F0 E of Rushing Stone 2222 0.5 miles
(0.8 km)
Damage was limited to trees.
F1 E of Marcella Stone, Independence 2250 4.5 miles
(7.2 km)
Some trailers were damaged and trees were downed.[2]
F3 NE of Patterson to NE of Hickory Ridge Woodruff, Jackson, Cross, Poinsett 2254 19 miles
(30.4 km)
In Woodruff County, a frame home and a hunting club were destroyed. There was heavy damage to several homes, grain bins, and a farm shop.[2] In Jackson County, a house trailer was damaged and trees were downed. In Cross and Poinsett counties, the tornado damaged 67 homes and businesses, and a switching station was also destroyed.[2] Numerous trees were downed as well.
F1 Cave City area Sharp 2315 1 miles
(1.6 km)
Damage was limited to trees.
F4 Lennie to SE of Rutherford, TN Mississippi, Dyer (TN), Gibson (TN) 0020 45 miles
(72 km)
1 death - In Mississippi County, three mobile homes were destroyed or damaged.[2] 190 homes and a high school were destroyed or damaged in Dyer County, where the fatality occurred. Worst damage occurred in the Lake Luanna community, near Dyersburg.[7] Eight more homes were destroyed in Gibson County.[2]
Source: Tornado History Project - March 1, 1997 Storm Data

Notable tornadoes[edit]

The most significant and deadliest tornadoes recorded in the state were two F4s that were also the deadliest tornadoes of the outbreak. The tornadoes affected parts of Clark, Hot Spring, Saline and Pulaski counties, kiling a total of 21 people.[3] These tornadoes were accompanied by satellite tornadoes during portions of their lives, which caused additional damage in the Vimy Ridge and College Station areas, but they did not cause any additional fatalities.[3] The two F4 tornadoes were produced by the same supercell thunderstorm that traveled through most of the state. The supercell alone killed 21 and injured several hundred others. Near the Tennessee border and across the Mississippi River, the same supercell produced three additional tornadoes, one of which killed a person near Dyersburg, Tennessee.

Another supercell north of the main storm produced several tornadoes north of Little Rock and Jonesboro. Among the towns affected was Marmaduke, which was also affected by an F3 tornado during the April 2, 2006 tornado outbreak.

Aftermath[edit]

11 counties across Arkansas were declared federal disaster areas by then-US President Bill Clinton for tornadoes while two others in were for flooding. Seven other counties in Tennessee were also declared disaster areas due to tornadoes.[citation needed] It was considered the worst tornado outbreak since the Palm Sunday tornado outbreak of 1994, which killed 42 across Alabama and Georgia. In Kentucky, then-governor Paul E. Patton had initially declared 120 counties a state of emergency and deployed about 1100 National Guard troops to the flood-stricken regions. In Indiana, the Ohio River overflow its banks due to record rains.[citation needed] All 13 counties along the river between Evansville and Cincinnati were also declared disaster areas. In West Virginia, then-Governor Cecil Underwood declared state of emergencies for 14 counties, and 16 were later declared disaster areas as over 4 000 homes and other structures were damaged by the flooding.[citation needed]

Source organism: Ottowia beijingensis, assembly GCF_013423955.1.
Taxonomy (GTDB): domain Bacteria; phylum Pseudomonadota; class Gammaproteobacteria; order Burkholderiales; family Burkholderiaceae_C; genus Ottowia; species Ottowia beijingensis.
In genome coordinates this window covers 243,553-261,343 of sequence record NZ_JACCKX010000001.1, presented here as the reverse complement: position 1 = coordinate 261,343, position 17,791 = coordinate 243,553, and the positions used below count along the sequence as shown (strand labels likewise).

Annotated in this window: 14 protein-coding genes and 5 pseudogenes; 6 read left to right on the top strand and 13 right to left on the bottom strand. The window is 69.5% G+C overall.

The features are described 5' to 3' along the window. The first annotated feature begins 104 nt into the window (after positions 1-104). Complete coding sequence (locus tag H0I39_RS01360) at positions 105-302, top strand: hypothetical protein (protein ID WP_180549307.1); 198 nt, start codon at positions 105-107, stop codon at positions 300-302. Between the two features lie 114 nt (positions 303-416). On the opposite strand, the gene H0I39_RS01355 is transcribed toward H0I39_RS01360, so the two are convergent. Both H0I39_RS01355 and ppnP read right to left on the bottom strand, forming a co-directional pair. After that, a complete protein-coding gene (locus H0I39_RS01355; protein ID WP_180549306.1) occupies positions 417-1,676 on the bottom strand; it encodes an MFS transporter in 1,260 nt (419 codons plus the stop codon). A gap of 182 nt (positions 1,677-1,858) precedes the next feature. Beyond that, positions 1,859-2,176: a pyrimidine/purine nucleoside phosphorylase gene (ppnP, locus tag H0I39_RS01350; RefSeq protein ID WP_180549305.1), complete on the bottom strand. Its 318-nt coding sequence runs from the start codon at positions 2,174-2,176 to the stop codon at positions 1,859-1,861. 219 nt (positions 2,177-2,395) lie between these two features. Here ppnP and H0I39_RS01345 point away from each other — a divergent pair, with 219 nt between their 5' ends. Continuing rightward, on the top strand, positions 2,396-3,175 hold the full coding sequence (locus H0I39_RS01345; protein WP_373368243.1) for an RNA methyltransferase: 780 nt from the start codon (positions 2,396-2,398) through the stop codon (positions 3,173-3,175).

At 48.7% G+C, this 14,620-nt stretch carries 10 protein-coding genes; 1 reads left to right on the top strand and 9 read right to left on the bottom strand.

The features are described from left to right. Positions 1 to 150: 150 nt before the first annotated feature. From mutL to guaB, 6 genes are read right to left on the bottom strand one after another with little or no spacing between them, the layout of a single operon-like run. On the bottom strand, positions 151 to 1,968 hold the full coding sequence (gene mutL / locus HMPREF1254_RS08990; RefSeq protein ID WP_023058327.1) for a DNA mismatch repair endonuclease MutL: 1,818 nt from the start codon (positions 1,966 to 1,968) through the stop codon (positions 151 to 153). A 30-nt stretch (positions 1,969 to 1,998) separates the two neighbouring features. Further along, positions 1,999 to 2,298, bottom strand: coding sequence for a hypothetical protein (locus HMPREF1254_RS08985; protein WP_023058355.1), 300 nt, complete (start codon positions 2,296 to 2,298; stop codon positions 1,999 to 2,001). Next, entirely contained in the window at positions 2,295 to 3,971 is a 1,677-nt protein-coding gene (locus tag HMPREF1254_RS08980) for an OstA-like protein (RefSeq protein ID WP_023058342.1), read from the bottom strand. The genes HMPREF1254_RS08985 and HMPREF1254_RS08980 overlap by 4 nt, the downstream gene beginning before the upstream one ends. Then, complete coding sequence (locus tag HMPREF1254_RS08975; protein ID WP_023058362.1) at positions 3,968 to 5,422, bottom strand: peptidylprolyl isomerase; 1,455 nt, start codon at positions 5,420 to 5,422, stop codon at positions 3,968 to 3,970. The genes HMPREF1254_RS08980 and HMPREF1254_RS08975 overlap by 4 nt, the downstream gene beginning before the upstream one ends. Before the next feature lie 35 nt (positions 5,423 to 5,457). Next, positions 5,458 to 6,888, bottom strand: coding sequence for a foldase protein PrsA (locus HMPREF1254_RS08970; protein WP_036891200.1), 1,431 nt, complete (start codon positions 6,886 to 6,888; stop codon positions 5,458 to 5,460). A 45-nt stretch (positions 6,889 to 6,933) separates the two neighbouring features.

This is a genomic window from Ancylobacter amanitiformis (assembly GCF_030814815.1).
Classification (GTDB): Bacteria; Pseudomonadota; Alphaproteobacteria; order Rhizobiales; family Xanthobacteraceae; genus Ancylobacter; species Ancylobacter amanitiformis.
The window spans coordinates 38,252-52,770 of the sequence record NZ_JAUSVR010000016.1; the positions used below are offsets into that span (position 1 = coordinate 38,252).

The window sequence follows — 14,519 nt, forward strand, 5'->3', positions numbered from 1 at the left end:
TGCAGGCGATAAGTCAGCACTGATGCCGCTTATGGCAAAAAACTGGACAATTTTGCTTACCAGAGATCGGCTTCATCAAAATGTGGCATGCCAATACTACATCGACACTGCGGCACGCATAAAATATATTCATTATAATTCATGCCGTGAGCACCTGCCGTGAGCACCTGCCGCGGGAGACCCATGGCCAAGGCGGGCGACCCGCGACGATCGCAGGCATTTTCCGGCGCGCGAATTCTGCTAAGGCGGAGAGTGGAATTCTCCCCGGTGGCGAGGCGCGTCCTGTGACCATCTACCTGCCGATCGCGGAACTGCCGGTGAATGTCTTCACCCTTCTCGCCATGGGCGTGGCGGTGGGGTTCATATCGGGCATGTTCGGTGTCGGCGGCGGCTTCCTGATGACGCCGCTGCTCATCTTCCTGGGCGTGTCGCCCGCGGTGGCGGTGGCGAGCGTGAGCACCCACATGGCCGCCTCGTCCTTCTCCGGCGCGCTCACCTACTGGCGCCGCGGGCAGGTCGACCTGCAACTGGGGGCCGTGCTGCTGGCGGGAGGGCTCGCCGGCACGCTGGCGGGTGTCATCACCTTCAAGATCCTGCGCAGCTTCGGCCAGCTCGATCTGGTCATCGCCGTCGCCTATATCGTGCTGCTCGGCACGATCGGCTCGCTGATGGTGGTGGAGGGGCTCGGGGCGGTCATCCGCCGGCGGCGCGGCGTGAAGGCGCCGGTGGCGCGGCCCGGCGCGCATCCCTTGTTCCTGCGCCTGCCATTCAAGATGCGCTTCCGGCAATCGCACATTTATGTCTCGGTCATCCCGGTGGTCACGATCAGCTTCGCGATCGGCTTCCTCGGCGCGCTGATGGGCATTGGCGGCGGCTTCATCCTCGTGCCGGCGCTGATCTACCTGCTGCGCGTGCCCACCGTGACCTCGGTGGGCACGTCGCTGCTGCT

Overall, across the state of Arkansas 1,200 homes were damaged or destroyed, including close to 400 in Arkadelphia alone.[3] Several areas that were hit by the tornadoes did not had any tornado sirens. After the outbreak several million dollars were invested to improve the siren system throughout the state for future tornado outbreaks, including the 2008 Super Tuesday tornado outbreak, a similar but much deadlier and more widespread outbreak.[citation needed] 14 people in Arkansas were killed by that outbreak on February 5, 2008, and nearly 60 in total were killed across the Mid-South regions of the US.

See also[edit]

References[edit]

  1. ^ "March 1, 1997, Arkansas tornado outbreak" (PDF). National Weather Service. Silver Spring, Maryland: United States Department of Commerce. Retrieved 13 February 2014. 
  2. ^ a b c d e f g h i j k l m n o p q r s t u v w x y z aa ab ac ad ae af ag ah ai aj ak al "Storm Data and Unusual Weather Phenomena". Storm Data. Asheville, North Carolina: United States Department of Commerce. 39 (3). 1997. 
  3. ^ a b c d e f g h i j "Tornado Outbreak (March 1, 1997)". Little Rock, Arkansas: National Weather Service. 14 May 2013. Retrieved 13 February 2014. 
  4. ^ "Severe Weather Outbreak Saturday March 1, 1997". Memphis, Tennessee: National Weather Service. 14 October 2009. Retrieved 14 February 2014. 
  5. ^ "Storms Kill 15 in Arkansas and 5 in Other States". New York Times. New York City. The Associated Press. March 2, 1997. p. 28. 
  6. ^ a b Bragg, Rick (March 3, 1997). "Fierce Wind and Rain Tear Up Several States, Killing at Least 35". New York Times. New York City. p. A10. 
  7. ^ "Cross, Poinsett, Mississippi and Dyer County Tornado". Memphis, Tennessee: National Weather Service. 22 October 2009. Retrieved 14 February 2014. 

External links[edit]